BC Hydro's aging facilities, like GM Shrum, need work

Aerial view of Williston Reservoir at WAC Bennet Dam
GM Shrum Generating Station at the W.A.C. Bennett Dam was built in 1968. The Peace River facility, which generates 23 per cent of all of BC Hydro's power, requires upgrades including the replacement of five 45-year-old turbines.

Turbines at GM Shrum Generating Station on the Peace River are being replaced

BC Hydro has delivered some of the most ambitious and important construction projects in the province. Electricity generated at our heritage dams — most built between the 1960s and 1980s — has powered B.C.'s quality of life and economic prosperity.

Two of those dams are on the Peace River, the backbone of British Columbia's hydroelectric system. And the largest — the GM Shrum Generating Station (GMS) built near Hudson's Hope in 1968 — now provides around 23 per cent of the total electricity BC Hydro generates.

New turbines will add generating power, enough to power 15,000 homes

Important equipment at GM Shrum is aging. Although they were considered state-of-the-art when they were installed, today the 45-year-old turbines just aren't what they used to be.

BC Hydro is replacing five turbines at GM Shrum with modern generating units, which will add 177 gigawatt hours of electricity annually, without requiring any additional water. That's enough to power 15,000 additional homes each year.

Installing the new turbines is just one of 19 projects that will upgrade GM Shrum and the WAC Bennett Dam. Projects like these are designed to ensure that our largest facilities, like those on the Peace River, are ready to meet B.C.'s highest demands for power, such as the winter electricity peak.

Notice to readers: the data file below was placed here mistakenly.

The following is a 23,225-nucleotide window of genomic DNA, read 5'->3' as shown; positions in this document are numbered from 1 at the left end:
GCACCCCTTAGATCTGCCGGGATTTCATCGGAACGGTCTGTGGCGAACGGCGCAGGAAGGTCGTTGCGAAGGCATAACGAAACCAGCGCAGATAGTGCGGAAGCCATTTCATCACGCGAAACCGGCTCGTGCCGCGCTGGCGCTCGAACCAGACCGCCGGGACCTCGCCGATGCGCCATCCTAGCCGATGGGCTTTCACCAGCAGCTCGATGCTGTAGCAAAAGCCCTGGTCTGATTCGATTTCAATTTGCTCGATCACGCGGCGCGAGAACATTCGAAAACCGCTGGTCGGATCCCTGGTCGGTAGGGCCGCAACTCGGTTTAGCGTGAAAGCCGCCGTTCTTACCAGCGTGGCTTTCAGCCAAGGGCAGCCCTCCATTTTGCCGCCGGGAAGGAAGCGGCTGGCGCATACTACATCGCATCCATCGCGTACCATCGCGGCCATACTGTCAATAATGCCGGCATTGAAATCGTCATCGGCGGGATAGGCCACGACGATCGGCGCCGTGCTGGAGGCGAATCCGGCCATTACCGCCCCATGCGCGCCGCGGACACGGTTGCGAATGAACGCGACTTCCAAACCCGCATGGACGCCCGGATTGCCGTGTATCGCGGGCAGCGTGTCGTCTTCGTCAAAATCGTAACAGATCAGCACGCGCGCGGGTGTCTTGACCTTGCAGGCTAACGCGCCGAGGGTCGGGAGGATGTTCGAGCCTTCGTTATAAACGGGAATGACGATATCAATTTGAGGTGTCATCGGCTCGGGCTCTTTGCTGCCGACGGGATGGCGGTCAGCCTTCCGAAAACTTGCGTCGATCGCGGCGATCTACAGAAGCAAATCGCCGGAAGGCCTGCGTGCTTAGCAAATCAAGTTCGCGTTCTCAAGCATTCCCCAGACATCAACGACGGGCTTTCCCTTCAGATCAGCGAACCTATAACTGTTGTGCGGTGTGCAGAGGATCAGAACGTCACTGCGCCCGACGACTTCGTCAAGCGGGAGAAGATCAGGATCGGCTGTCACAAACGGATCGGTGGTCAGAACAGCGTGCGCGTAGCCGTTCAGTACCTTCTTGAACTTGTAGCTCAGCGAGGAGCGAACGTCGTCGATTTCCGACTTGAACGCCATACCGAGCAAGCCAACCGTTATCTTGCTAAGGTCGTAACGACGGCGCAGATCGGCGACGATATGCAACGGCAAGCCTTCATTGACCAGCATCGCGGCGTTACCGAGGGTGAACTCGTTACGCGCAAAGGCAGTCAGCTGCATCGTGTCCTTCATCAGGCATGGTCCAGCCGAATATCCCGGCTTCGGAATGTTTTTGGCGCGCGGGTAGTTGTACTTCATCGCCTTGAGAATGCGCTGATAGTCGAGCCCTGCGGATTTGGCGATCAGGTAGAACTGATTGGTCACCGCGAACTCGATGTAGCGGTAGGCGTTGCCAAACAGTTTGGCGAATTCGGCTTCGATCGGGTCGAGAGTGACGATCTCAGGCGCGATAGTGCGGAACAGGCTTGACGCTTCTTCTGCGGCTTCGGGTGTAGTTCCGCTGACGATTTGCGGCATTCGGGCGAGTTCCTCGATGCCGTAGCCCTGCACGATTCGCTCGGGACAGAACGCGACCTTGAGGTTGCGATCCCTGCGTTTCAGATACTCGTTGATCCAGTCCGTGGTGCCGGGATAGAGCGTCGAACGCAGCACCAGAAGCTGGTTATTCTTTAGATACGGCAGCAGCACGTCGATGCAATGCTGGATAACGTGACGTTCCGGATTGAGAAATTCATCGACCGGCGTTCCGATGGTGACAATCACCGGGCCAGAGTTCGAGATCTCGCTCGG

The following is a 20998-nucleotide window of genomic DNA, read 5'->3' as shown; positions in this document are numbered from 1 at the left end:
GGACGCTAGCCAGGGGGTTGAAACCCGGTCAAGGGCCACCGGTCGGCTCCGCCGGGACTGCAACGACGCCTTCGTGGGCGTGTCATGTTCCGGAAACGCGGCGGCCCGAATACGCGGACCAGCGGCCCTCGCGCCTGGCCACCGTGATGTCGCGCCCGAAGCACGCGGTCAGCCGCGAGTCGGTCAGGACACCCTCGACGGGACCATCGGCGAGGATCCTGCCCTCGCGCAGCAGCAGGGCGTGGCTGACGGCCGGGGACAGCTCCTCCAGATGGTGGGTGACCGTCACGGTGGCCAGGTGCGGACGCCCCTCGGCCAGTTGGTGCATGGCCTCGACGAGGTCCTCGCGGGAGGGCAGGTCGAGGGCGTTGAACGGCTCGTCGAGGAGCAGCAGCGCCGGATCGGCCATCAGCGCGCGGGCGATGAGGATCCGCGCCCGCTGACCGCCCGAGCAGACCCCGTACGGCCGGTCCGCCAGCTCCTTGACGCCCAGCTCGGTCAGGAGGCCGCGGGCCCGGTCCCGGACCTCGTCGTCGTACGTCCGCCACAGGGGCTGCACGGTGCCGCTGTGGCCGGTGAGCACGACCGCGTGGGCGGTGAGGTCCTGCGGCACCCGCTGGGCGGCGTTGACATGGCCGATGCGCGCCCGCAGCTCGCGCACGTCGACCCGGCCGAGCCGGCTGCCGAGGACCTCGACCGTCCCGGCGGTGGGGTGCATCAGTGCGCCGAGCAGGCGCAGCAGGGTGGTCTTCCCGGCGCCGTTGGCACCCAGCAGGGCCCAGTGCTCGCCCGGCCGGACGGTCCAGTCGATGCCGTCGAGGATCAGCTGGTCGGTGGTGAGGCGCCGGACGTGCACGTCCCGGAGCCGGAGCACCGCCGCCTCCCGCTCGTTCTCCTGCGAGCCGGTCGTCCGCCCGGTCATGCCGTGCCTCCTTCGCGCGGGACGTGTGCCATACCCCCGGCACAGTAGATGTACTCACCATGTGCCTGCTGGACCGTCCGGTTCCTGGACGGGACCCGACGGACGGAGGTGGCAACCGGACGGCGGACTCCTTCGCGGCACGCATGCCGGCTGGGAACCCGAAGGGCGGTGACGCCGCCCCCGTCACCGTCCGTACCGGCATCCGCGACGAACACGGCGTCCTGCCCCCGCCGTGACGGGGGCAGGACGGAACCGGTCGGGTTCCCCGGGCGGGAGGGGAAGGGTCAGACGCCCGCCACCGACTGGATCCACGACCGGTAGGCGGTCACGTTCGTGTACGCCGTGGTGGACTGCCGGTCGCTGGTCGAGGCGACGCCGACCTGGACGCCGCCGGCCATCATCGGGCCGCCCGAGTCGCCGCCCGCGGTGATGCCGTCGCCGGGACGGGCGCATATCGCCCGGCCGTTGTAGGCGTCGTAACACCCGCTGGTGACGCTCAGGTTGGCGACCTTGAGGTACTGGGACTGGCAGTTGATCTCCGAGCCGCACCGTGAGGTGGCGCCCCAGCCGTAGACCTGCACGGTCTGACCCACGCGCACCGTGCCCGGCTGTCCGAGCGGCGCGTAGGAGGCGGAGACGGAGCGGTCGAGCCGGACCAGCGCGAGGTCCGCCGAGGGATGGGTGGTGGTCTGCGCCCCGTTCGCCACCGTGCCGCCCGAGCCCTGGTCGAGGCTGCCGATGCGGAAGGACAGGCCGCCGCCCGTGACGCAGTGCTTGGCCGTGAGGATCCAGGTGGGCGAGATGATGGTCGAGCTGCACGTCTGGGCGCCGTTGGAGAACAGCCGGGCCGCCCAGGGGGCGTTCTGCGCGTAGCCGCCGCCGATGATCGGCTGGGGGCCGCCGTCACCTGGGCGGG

As B.C. prospers, power demand will increase

Prudent upgrades and repairs to existing infrastructure won't be enough to meet the growing demand for electricity down the road. Electricity demand is expected to grow as much as 40 per cent over the next 20 years.

As BC Hydro plans ahead, there's a need to look to new sources of generation to ensure that future British Columbians have access to the same reliable clean hydroelectricity that has powered British Columbia since the 1960s. Even with BC Hydro's ambitious conservation target — reducing anticipated demand growth by 66% through conservation by 2020 — B.C. will require more power.

BC Hydro has undergone a strategic long-term Integrated Resource Plan to determine the best way to meet B.C.'s future electricity needs. To meet anticipated electricity demand, the plan recommends building Site C, a proposed third dam and hydroelectric generating station on the Peace.

Subject to approvals but planned to be in service by 2025, the Site C Clean Energy project would be a source of clean, renewable and cost-effective electricity for more than 100 years. Site C would power the equivalent of around 450,000 homes per year.

To put it into perspective, Site C would deliver about 35 per cent of the electricity that GM Shrum does, but with a reservoir that's only 5 per cent of the size.

BC Hydro is committed to a role as stewards of some of the most important assets in British Columbia. It will take $1.7 billion a year for the next 10 years to maintain and upgrade existing dams, transmission lines and other infrastructure, and billions more to build Site C if the project is approved.

These hydroelectric facilities are vital to keeping power in B.C. clean and reliable, and vital to keeping BC Hydro electricity rates among the lowest in North America.